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Edwin Cameron is one of my heroes. He is a judge at the Supreme Court in  South Africa,  openly gay and living with HIV. Edwin Cameron is probably the only person openly living with HIV in a high profile public position in Africa (and as far as I know the world).

In his autobiography, ‘Witness to AIDS’, he speaks eloquently about stigma.  Here is an excerpt:

“…Why is there such stigma? Stigma often accompanies those diseases that are seen as incurable, deadly, transmissible and disfiguring. But it seems to mark most severely those conditions when the affected person is seen as responsible for getting the disease.

AIDS fits all those categories. As the new drugs become increasingly available, the stigma from incurability will surely wane. […] As more and more people are diagnosed and speak out, the stigma from silence will also wane.

But there remains something even harder to grapple with. The most inaccessible, the most intractable element of stigma is the disfiguring sense of shame  that emanates from the internal world of some with HIV or AIDS. This sense colludes with external stigma, overcoming efforts to deal with the disease rationally, keeping those with AIDS or HIV in involuntary self-imposed isolation, casting a pall of contamination and silence over the disease.

What causes this shame? I don’t know. Without special expertise in behaviorism, psychology or the human soul, I can only cast within myself for some inkling of the truth. And my conjecture, neither novel, nor dramatically revealing, is that it is to do with HIV and sex. HIV is a sexually transmitted infection. Perhaps other sexually transmitted infections leave similar feelings. I do not know, since (perhaps ironically) the only one I have ever had is HIV. That has been my fortune, where life’s forces have taken me.

Why does sex leave shame? Perhaps it lies in the embarrassment that arises from exposure of what one thought was utterly private and intimate. Perhaps to admit to having a sexually transmitted infection is to be caught out in an act of sexual intimacy, with all its attendant embarrassment – and shame. Pregnancy, too is a sexually transmitted condition. Women made to wear the scarlet letter in the darker days of sexual oppression might have experienced a comparable sense of shame. But pregnancy is a condition, not an infection. A pregnancy, even one unwanted, even one deemed illicit, holds life and hope and the possibility of growth and fullness. Infection with HIV offers none.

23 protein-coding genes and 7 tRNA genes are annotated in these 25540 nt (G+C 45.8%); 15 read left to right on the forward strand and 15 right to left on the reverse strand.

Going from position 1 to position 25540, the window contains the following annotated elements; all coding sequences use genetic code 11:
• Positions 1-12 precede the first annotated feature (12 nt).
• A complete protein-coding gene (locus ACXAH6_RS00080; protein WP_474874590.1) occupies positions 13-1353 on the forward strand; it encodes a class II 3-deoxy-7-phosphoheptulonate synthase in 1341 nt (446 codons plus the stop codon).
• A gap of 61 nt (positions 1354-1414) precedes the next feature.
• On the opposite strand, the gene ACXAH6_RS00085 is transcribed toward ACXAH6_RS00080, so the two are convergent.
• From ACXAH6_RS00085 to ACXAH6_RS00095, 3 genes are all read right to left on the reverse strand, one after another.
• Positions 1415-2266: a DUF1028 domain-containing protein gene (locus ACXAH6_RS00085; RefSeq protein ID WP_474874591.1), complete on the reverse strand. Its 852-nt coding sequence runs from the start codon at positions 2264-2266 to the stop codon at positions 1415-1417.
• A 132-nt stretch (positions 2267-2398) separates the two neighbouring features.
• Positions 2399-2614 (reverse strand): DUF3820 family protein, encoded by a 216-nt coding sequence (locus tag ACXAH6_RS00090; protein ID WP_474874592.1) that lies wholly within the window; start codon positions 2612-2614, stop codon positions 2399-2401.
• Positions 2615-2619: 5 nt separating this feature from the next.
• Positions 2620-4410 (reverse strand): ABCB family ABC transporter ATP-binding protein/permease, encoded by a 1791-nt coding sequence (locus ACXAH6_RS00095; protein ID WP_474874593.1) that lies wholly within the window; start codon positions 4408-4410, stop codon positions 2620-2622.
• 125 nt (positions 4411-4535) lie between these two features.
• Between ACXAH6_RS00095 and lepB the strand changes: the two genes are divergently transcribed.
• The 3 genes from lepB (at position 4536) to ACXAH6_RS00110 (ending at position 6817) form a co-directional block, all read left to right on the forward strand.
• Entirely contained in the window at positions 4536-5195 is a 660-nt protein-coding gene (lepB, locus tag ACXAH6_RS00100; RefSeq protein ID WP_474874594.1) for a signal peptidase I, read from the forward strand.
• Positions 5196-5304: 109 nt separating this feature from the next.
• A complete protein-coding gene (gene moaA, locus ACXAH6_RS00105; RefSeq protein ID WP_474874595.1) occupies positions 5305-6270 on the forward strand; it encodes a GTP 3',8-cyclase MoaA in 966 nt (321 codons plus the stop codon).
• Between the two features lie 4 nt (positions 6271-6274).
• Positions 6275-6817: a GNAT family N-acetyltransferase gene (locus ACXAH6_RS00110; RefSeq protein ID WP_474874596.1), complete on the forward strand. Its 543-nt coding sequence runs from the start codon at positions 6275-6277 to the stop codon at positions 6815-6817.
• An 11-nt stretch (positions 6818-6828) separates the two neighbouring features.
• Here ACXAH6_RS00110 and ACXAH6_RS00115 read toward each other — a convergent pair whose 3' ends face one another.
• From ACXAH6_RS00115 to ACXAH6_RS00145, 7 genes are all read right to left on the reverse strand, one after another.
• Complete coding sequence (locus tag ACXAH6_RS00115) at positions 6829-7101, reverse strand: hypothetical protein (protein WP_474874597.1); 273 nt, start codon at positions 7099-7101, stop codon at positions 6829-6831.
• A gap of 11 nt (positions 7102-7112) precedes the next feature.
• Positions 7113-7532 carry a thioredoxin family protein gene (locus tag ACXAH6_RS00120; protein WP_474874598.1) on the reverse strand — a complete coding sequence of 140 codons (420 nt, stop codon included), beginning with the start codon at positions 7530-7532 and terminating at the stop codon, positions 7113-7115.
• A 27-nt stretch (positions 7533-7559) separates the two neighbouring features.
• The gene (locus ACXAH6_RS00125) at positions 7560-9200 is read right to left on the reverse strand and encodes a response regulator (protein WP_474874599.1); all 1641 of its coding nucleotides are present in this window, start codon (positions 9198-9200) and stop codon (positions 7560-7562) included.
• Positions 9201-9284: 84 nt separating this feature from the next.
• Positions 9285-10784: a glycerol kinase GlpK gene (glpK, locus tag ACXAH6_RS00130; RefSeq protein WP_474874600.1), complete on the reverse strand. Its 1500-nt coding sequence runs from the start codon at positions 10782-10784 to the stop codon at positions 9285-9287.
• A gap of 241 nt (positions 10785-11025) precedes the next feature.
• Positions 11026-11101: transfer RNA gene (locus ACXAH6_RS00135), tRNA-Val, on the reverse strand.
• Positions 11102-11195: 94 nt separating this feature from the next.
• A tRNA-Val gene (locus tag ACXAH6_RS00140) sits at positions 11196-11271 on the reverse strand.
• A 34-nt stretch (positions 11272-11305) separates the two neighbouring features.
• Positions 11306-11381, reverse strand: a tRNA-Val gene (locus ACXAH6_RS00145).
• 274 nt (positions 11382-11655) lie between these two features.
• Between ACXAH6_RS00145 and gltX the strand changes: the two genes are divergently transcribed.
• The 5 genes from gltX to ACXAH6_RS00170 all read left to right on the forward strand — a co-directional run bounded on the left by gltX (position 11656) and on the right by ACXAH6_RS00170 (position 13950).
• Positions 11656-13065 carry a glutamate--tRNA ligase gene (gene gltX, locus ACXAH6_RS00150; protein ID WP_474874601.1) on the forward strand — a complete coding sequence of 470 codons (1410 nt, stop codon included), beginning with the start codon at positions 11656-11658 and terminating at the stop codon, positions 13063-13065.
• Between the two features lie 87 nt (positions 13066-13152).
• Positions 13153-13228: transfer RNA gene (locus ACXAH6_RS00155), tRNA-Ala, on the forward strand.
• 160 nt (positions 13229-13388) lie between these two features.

Certainly for me some of the internal shame seemed to come from the fact that my HIV came from a sexual act. In my case it was male to male penetrative sex. When my doctor told me that I had HIV that Friday afternoon in 1986, I was a gay man recently come out. Though always in my practice and social and political life, I expressed myself as resolutely open and proudly gay, perhaps my sense of shame derived from the fact that my virus was homosexually transmitted. Or so I thought.

But this was wrong. As the African epidemic took hold and spread, it became clear that I was not alone. For millions of heterosexuals Africans with AIDS or HIV it is no different. Their shame about HIV is as intense. Even women who say that they married as virgins and remained celibate within their marriages express shame at their condition, and experience the difficulty of speaking out about having HIV.

Perhaps therefore the internal stigma is connected with the merely sexual – not homo- or heterosexual. Perhaps in our deepest selves we feel that a sexually transmitted infection shows other that we have been ‘caught out’.  The infection leaves a mark, a stain, a print, linking us back to an act so private, so intimate, so sacrosanct, so emotionally and spiritually unguarded – the moment of sexual coupling – that its external manifestation in an illness, its exposure to the world, is deeply embarrassing and therefore shameful.

Perhaps we still regard ourselves as guilty of some sort of sin of sexual contamination, as marked by moral inferiority, by an uncleanness or exposure of body, and hence a sense of moral inferiority. Some religious moralists inflame all this. They forget that AIDS is a disease. We all do.


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